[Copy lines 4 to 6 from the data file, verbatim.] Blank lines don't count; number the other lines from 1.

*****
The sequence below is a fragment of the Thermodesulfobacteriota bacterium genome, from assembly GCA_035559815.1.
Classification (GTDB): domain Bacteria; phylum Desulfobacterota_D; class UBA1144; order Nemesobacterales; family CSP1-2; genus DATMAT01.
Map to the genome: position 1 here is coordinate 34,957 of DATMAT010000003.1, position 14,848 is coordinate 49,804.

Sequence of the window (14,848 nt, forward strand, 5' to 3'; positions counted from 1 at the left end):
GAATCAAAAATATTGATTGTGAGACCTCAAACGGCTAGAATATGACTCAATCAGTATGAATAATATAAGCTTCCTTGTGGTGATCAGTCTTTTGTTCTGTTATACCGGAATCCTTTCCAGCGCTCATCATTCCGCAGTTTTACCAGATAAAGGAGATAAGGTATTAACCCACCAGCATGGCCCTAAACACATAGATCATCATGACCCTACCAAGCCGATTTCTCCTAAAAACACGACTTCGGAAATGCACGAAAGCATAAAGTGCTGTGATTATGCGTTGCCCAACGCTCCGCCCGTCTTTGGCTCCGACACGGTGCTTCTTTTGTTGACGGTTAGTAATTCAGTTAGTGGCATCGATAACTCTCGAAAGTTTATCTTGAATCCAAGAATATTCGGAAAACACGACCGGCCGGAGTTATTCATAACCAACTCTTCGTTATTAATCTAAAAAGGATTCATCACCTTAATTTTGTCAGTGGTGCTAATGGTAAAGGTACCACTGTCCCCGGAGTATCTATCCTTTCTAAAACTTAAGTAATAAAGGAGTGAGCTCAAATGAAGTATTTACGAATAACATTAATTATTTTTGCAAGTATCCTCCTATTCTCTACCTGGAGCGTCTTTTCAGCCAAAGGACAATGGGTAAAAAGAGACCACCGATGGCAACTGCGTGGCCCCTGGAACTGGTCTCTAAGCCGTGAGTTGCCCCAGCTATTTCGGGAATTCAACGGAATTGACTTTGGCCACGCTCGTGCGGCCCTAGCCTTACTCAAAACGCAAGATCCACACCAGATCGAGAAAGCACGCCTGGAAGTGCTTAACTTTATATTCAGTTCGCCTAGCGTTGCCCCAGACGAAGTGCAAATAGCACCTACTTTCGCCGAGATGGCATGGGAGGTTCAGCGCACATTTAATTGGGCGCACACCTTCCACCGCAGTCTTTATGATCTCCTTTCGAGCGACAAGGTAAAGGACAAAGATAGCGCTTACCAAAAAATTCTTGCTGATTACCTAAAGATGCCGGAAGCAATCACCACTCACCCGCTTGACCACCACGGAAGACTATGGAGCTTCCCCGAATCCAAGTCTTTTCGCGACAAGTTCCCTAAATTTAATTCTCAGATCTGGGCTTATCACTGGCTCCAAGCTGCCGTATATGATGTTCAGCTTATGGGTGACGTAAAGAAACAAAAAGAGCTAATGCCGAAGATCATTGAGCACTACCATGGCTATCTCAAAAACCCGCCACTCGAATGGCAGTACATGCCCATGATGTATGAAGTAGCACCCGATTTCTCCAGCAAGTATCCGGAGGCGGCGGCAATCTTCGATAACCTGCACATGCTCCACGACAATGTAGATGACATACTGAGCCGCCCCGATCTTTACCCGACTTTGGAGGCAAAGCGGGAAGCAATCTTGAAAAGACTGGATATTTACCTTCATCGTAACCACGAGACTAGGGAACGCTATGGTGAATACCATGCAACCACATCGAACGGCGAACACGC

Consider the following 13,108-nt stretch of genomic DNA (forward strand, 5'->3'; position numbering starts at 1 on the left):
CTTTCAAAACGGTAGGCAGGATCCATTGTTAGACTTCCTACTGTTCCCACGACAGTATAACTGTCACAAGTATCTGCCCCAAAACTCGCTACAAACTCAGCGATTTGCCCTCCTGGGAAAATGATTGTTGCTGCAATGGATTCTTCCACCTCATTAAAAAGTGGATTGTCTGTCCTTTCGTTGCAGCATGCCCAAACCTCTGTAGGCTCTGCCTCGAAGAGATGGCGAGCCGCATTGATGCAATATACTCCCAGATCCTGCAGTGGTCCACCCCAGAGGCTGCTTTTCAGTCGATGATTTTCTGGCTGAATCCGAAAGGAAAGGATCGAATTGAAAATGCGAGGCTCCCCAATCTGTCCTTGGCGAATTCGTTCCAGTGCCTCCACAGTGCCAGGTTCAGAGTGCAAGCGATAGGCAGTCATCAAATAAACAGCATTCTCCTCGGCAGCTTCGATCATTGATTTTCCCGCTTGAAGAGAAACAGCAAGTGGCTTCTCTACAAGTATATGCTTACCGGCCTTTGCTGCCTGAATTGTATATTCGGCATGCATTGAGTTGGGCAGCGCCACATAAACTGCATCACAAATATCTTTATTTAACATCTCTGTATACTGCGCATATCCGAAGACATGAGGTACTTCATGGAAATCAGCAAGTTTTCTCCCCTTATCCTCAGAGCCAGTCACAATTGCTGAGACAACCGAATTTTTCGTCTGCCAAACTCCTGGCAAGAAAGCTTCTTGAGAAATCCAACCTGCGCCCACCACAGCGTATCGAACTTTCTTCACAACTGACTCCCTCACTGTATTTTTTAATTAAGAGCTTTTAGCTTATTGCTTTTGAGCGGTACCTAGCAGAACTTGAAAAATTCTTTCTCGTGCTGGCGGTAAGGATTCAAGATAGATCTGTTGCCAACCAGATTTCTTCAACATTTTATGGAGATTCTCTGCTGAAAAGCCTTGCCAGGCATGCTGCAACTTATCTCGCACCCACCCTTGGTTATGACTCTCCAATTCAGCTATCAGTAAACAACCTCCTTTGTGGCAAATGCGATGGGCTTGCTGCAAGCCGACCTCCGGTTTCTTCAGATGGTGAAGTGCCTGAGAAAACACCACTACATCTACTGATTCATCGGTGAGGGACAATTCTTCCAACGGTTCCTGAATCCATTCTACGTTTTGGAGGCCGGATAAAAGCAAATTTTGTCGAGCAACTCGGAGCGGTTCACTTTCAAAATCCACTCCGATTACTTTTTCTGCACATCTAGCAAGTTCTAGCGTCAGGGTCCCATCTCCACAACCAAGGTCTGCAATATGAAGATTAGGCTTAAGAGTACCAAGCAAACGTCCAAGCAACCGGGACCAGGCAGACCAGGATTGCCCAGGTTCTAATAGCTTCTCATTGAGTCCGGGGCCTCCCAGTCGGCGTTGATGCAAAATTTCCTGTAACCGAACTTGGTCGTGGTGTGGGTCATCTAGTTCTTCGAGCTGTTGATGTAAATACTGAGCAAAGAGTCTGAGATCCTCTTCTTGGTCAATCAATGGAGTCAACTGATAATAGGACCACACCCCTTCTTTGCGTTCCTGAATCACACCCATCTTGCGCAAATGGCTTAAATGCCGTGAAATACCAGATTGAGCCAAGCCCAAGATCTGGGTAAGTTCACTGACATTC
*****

Sequence of the window (14,848 nt, forward strand, 5' to 3'; positions counted from 1 at the left end):
GAATCAAAAATATTGATTGTGAGACCTCAAACGGCTAGAATATGACTCAATCAGTATGAATAATATAAGCTTCCTTGTGGTGATCAGTCTTTTGTTCTGTTATACCGGAATCCTTTCCAGCGCTCATCATTCCGCAGTTTTACCAGATAAAGGAGATAAGGTATTAACCCACCAGCATGGCCCTAAACACATAGATCATCATGACCCTACCAAGCCGATTTCTCCTAAAAACACGACTTCGGAAATGCACGAAAGCATAAAGTGCTGTGATTATGCGTTGCCCAACGCTCCGCCCGTCTTTGGCTCCGACACGGTGCTTCTTTTGTTGACGGTTAGTAATTCAGTTAGTGGCATCGATAACTCTCGAAAGTTTATCTTGAATCCAAGAATATTCGGAAAACACGACCGGCCGGAGTTATTCATAACCAACTCTTCGTTATTAATCTAAAAAGGATTCATCACCTTAATTTTGTCAGTGGTGCTAATGGTAAAGGTACCACTGTCCCCGGAGTATCTATCCTTTCTAAAACTTAAGTAATAAAGGAGTGAGCTCAAATGAAGTATTTACGAATAACATTAATTATTTTTGCAAGTATCCTCCTATTCTCTACCTGGAGCGTCTTTTCAGCCAAAGGACAATGGGTAAAAAGAGACCACCGATGGCAACTGCGTGGCCCCTGGAACTGGTCTCTAAGCCGTGAGTTGCCCCAGCTATTTCGGGAATTCAACGGAATTGACTTTGGCCACGCTCGTGCGGCCCTAGCCTTACTCAAAACGCAAGATCCACACCAGATCGAGAAAGCACGCCTGGAAGTGCTTAACTTTATATTCAGTTCGCCTAGCGTTGCCCCAGACGAAGTGCAAATAGCACCTACTTTCGCCGAGATGGCATGGGAGGTTCAGCGCACATTTAATTGGGCGCACACCTTCCACCGCAGTCTTTATGATCTCCTTTCGAGCGACAAGGTAAAGGACAAAGATAGCGCTTACCAAAAAATTCTTGCTGATTACCTAAAGATGCCGGAAGCAATCACCACTCACCCGCTTGACCACCACGGAAGACTATGGAGCTTCCCCGAATCCAAGTCTTTTCGCGACAAGTTCCCTAAATTTAATTCTCAGATCTGGGCTTATCACTGGCTCCAAGCTGCCGTATATGATGTTCAGCTTATGGGTGACGTAAAGAAACAAAAAGAGCTAATGCCGAAGATCATTGAGCACTACCATGGCTATCTCAAAAACCCGCCACTCGAATGGCAGTACATGCCCATGATGTATGAAGTAGCACCCGATTTCTCCAGCAAGTATCCGGAGGCGGCGGCAATCTTCGATAACCTGCACATGCTCCACGACAATGTAGATGACATACTGAGCCGCCCCGATCTTTACCCGACTTTGGAGGCAAAGCGGGAAGCAATCTTGAAAAGACTGGATATTTACCTTCATCGTAACCACGAGACTAGGGAACGCTATGGTGAATACCATGCAACCACATCGAACGGCGAACACGC

Consider the following 13,108-nt stretch of genomic DNA (forward strand, 5'->3'; position numbering starts at 1 on the left):